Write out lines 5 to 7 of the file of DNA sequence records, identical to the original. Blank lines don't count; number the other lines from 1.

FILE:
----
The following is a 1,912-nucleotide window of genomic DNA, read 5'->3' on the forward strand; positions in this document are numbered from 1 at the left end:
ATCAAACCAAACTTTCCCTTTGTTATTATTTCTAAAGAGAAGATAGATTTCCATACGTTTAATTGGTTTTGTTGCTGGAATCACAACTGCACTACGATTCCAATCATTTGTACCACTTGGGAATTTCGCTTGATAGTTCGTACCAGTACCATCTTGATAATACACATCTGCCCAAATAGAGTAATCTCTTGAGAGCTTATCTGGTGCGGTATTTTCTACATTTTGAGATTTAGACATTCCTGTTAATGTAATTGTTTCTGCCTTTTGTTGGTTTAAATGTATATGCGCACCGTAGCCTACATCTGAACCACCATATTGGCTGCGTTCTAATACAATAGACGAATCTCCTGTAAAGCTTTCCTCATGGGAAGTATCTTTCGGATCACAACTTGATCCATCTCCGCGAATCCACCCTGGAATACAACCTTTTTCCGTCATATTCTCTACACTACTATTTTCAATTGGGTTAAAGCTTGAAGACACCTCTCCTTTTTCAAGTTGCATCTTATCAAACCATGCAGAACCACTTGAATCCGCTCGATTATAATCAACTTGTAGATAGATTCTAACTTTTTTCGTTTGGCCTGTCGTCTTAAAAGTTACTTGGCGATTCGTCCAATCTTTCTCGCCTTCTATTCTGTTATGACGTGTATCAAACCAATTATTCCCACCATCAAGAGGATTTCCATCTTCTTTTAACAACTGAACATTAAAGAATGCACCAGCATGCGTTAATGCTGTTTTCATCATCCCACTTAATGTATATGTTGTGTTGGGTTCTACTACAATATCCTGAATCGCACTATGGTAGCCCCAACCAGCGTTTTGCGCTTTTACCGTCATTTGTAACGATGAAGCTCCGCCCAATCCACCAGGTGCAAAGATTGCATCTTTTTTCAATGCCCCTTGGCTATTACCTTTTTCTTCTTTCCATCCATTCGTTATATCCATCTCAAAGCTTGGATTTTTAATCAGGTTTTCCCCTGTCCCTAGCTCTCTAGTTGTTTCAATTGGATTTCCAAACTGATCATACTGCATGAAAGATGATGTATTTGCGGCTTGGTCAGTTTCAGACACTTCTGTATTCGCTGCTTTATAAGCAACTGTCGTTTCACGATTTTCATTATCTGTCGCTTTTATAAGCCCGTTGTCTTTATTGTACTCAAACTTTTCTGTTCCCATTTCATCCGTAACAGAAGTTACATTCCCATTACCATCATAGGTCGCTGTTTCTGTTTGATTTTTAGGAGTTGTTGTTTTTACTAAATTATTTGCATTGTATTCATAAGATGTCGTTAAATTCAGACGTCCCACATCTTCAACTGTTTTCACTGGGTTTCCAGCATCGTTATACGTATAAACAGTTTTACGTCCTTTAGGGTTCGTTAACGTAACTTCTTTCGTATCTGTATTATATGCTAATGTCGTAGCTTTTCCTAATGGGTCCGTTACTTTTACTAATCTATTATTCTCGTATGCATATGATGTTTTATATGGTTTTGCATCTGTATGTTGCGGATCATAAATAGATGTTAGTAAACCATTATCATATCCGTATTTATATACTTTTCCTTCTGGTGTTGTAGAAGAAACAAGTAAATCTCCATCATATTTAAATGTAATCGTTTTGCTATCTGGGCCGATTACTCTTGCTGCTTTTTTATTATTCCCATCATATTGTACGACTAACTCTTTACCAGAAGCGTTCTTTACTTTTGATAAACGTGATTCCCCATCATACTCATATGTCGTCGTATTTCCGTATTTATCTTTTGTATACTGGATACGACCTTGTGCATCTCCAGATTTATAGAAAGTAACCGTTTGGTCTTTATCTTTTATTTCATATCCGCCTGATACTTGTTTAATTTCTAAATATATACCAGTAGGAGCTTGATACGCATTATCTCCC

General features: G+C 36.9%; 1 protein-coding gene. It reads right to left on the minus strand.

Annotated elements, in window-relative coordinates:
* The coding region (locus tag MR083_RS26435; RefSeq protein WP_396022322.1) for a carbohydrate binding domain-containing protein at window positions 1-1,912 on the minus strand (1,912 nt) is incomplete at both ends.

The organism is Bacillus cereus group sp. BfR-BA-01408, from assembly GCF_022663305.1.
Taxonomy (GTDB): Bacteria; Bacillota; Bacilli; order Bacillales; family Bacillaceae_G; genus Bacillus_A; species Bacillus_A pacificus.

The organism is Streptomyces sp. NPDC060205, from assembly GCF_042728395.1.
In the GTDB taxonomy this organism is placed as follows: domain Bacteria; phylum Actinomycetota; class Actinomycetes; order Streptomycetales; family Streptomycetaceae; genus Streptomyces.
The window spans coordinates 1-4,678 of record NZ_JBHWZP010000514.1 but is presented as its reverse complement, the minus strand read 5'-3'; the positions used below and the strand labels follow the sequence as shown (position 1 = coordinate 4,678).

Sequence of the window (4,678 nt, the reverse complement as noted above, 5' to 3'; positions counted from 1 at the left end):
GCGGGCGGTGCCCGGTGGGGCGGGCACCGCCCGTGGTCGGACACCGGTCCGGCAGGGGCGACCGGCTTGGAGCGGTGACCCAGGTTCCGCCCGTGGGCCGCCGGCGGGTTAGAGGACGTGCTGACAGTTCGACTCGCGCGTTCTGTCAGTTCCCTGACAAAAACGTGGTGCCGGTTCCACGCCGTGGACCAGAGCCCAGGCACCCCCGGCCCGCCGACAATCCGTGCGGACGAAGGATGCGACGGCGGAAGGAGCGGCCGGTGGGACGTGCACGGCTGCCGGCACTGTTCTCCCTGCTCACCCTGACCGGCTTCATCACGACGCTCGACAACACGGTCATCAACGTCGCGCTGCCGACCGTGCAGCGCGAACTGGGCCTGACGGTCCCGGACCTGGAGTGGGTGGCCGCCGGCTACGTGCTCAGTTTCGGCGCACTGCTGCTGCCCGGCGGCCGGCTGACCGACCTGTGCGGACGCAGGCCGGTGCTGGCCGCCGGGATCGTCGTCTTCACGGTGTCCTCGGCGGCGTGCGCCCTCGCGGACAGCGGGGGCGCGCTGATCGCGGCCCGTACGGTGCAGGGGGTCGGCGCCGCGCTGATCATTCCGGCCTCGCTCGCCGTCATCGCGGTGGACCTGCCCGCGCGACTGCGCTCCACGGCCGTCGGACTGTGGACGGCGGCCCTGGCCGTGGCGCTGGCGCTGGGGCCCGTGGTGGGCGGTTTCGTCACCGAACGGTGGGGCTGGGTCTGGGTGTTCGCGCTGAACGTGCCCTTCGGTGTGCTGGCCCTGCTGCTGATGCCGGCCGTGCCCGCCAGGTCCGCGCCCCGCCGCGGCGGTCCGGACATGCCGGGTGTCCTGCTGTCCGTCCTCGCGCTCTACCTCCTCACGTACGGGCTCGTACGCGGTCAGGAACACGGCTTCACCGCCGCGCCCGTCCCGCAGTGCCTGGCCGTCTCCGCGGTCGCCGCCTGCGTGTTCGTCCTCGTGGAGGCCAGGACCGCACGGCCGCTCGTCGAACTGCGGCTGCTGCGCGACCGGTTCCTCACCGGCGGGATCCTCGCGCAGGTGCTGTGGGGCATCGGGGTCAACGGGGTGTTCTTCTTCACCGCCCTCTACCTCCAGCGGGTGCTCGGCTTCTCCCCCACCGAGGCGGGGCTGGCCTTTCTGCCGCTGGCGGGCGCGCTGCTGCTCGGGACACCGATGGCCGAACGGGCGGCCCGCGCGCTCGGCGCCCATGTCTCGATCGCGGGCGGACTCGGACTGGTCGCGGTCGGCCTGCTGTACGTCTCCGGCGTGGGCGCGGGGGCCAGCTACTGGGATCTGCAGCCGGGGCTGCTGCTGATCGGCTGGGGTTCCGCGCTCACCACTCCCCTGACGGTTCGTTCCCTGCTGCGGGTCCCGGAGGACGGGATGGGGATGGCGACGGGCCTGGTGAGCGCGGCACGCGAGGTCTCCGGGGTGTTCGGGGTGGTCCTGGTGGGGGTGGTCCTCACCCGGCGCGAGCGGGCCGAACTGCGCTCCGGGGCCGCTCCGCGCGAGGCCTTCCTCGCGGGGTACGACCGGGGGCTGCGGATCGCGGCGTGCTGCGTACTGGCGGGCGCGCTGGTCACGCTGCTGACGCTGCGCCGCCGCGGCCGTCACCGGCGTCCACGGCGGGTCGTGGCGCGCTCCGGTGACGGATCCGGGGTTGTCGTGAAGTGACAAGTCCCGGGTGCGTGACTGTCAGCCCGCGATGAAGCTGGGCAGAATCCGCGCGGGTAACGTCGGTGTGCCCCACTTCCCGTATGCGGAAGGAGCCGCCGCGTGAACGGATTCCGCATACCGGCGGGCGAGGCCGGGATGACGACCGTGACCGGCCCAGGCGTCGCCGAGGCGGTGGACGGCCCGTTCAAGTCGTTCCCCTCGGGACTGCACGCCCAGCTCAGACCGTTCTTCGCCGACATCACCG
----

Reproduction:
* The coding region (locus tag MR083_RS26435; RefSeq protein WP_396022322.1) for a carbohydrate binding domain-containing protein at window positions 1-1,912 on the minus strand (1,912 nt) is incomplete at both ends.

The organism is Bacillus cereus group sp. BfR-BA-01408, from assembly GCF_022663305.1.
Taxonomy (GTDB): Bacteria; Bacillota; Bacilli; order Bacillales; family Bacillaceae_G; genus Bacillus_A; species Bacillus_A pacificus.